Every big-ticket free agent says he’s happy to have signed with his new team, for good reason: He has just punched a very big ticket. But Dunta Robinson wasn’t just happy Monday — he was ecstatic. The Falcons’ new cornerback was introduced to the media and did something previously believed impossible: He out-gushed Arthur Blank.
“This red and black — I can’t believe I’m standing in front of it,” Robinson said, gesturing to the Falcons-themed backdrop.
Actually, Robinson wanted to play for two teams that wear red and black, but one turned him down. He longed to be a Bulldog, but the hometown school, which was nearing the end of Jim Donnan’s regime, didn’t want him. (Robinson wound up at South Carolina.) And does he bear a grudge? Oh, yes.
“After that, the defensive coordinator was fired,” said Robinson, and then he laughed. But now, a decade later, Dunta — it’s pronounced Don-TAY, by the way — finally has the color scheme of his dreams.
He’s a Falcon. He’ll get to work in Flowery Branch, which is barely an hour from Athens. “I’m home,” he said, and his aim now is do what nobody has yet managed to do as an Atlanta Falcon: Win the Super Bowl.
With every offseason under the Dimitty/Smitty administration, the stakes get hiked. Two years ago the Falcons landed Michael Turner, who made the Pro Bowl. Last year they traded for Tony Gonzalez, who’s a Hall of Famer. This time it’s Robinson, whom coach Mike Smith lauded as having “the skill set you look for a No. 1 cornerback.”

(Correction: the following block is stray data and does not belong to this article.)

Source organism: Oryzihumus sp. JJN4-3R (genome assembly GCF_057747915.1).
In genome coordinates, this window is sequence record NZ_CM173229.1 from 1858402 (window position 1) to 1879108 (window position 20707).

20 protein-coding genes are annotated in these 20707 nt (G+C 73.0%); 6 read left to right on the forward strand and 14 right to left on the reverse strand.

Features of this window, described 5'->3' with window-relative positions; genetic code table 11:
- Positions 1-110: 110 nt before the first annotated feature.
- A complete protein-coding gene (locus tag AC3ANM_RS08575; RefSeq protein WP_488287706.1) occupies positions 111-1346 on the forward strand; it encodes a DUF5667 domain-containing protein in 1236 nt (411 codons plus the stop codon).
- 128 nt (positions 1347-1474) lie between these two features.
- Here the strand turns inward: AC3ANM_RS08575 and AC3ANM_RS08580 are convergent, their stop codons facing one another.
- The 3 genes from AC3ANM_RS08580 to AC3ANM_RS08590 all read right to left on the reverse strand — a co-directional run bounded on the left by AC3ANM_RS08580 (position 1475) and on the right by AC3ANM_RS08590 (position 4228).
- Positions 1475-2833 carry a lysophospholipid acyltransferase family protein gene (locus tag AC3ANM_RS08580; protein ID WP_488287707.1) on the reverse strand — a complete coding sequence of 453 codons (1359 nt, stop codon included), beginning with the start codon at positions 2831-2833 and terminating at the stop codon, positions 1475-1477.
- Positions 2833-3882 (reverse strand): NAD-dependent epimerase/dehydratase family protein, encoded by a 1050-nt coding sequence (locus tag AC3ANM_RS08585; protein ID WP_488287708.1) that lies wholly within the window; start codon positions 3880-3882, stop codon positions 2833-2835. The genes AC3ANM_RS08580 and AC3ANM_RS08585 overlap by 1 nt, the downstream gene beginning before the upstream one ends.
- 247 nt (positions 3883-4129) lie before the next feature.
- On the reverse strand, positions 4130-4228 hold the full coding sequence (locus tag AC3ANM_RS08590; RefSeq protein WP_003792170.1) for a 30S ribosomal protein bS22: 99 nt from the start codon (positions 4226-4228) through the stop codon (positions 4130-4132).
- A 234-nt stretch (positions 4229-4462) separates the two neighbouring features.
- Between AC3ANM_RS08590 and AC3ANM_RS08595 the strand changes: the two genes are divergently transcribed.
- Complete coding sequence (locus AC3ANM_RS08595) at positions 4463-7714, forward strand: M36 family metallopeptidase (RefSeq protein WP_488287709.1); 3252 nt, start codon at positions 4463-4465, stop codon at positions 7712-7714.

It wasn’t so long ago — heck, it was every given Sunday in October and November 2009 — we wondered if the Falcons had even a No. 4 cornerback. Now they’ve paid, maybe overpaid, for a guy who has a reputation as a very good player but hasn’t yet made a Pro Bowl. And that’s OK. When you’re as close to something big as the Falcons are, you can’t pinch pennies. If you have a need, you fill it.
Robinson: “I think we really have a chance to do some special things … We’re strong up front and up the middle [on defense], and I’m that piece on the back end.”
Someone asked Thomas Dimitroff if the Falcons were closer to a Super Bowl than they were a week ago. Quoth the GM: “We are closer to being a team moving in the direction of being a perennial playoff contender.”
There was a time when the Falcons were capable only of perennial disappointment. That changed with the arrival of Dimitroff. Not every move has been a home run, but every move has been so well considered that a team in utter ruins when 2008 began is now viewed, and not just locally, as a real threat to unseat the Super Bowl champs in the NFC South.
And you can feel the difference. Since buying the team in January 2002, Blank has always spoken in bold terms, but today those words are backed by more than a rich man’s wallet. The Falcons aren’t paying Robinson $57 million over six seasons to help them make the playoffs every so often. They’re paying him to lift them ever closer to the Lombardi Trophy.
“Last year it was about getting the back-to-back winning seasons,” Blank said. That mission accomplished, there’s a new organizational mandate. Blank again: “It’s about getting rings now.”
Dunta Robinson could have shopped himself around. He’d have had a half-dozen suitors. He stopped at one. He told his agent a half-hour after free agency had begun: “If [the Falcons] want me in here, I want to be there.”
And now, the contract signed? “Now I’m here,” Robinson said, “and we’re going to take off running.”
Yeah, we’ve heard big talk before, and we’ve even seen the Falcons play in a Super Bowl. But never has there been such a vibe of positivity bordering on inevitability about this franchise. Never have we been able to say with any confidence, “The Falcons are going to win a Super Bowl within three years.”
But I just did. And I meant it.